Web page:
So, to summarise, here are five simple things you can do today to check on the health of the team, and how well you are prepared for performance improvement:

1. The more specific the EA vision, the better

EA teams are deployed in a multitude of different ways and have very different value propositions from organisation to organisation. Work is therefore needed to set the agenda of each team: what it CAN do is not the problem – specifying what it WILL do and enrolling stakeholders is, however, the aim of the game.

2. There is no right or wrong, only more right and more wrong

Because there are always multiple answers to the problem, architects must be skilled at establishing boundaries and ground rules for design, as well as metrics for their own success that are later used to prove the value of the effort. A technically correct solution is only correct if it’s also contextually correct.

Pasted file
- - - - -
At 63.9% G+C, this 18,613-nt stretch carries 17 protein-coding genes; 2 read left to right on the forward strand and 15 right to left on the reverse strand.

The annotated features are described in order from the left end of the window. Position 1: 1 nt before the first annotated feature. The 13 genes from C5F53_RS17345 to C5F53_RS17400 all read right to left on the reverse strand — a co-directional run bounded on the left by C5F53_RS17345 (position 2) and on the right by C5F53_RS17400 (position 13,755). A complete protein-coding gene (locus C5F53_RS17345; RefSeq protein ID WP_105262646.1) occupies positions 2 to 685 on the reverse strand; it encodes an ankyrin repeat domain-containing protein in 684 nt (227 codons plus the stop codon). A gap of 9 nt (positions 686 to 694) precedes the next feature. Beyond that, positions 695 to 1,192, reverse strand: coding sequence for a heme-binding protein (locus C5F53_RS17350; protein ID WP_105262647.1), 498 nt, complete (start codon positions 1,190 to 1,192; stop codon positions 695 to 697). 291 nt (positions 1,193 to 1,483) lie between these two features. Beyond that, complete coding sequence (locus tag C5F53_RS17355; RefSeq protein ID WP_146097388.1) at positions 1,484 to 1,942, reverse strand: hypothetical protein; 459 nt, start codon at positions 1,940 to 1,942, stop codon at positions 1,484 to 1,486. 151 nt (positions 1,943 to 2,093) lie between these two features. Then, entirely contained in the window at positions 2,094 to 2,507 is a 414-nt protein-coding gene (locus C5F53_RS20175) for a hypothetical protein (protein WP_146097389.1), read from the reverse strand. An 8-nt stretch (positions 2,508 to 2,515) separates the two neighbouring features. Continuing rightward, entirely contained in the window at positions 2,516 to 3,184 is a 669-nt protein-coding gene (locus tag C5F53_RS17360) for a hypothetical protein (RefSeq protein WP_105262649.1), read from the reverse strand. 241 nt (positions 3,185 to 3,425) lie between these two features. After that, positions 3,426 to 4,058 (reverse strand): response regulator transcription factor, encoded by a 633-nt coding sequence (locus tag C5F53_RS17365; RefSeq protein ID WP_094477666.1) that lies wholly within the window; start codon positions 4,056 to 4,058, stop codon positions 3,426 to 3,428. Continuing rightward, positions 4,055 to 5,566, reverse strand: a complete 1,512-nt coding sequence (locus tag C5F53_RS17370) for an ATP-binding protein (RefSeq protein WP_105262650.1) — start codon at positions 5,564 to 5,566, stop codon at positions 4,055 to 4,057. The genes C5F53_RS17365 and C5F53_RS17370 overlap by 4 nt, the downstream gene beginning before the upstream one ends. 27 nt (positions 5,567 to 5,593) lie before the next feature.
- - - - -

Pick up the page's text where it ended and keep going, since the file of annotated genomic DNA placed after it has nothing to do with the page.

3. EA teams must own specific delivery items

Many EA teams withdraw into ivory towers and publish standards that rarely see the light of day. Successful EA teams maintain connectedness by owning specific delivery items or even projects and actively engaging throughout the full project lifecycle.

4. Stakeholder management, stakeholder management, stakeholder management

EA teams cut across business units and geographies and deal with a broad stakeholder base, often in open conflict. Architects must therefore be more than just technically skilled specialists – they must be facilitators of consensus and enrollers of stakeholders.

5. Leverage industry resources

There are many groups (such as The Open Group) working on this problem constantly – successful EA teams leverage this knowledge (especially popular frameworks such as TOGAF) to accelerate their development and drive consistency in their work.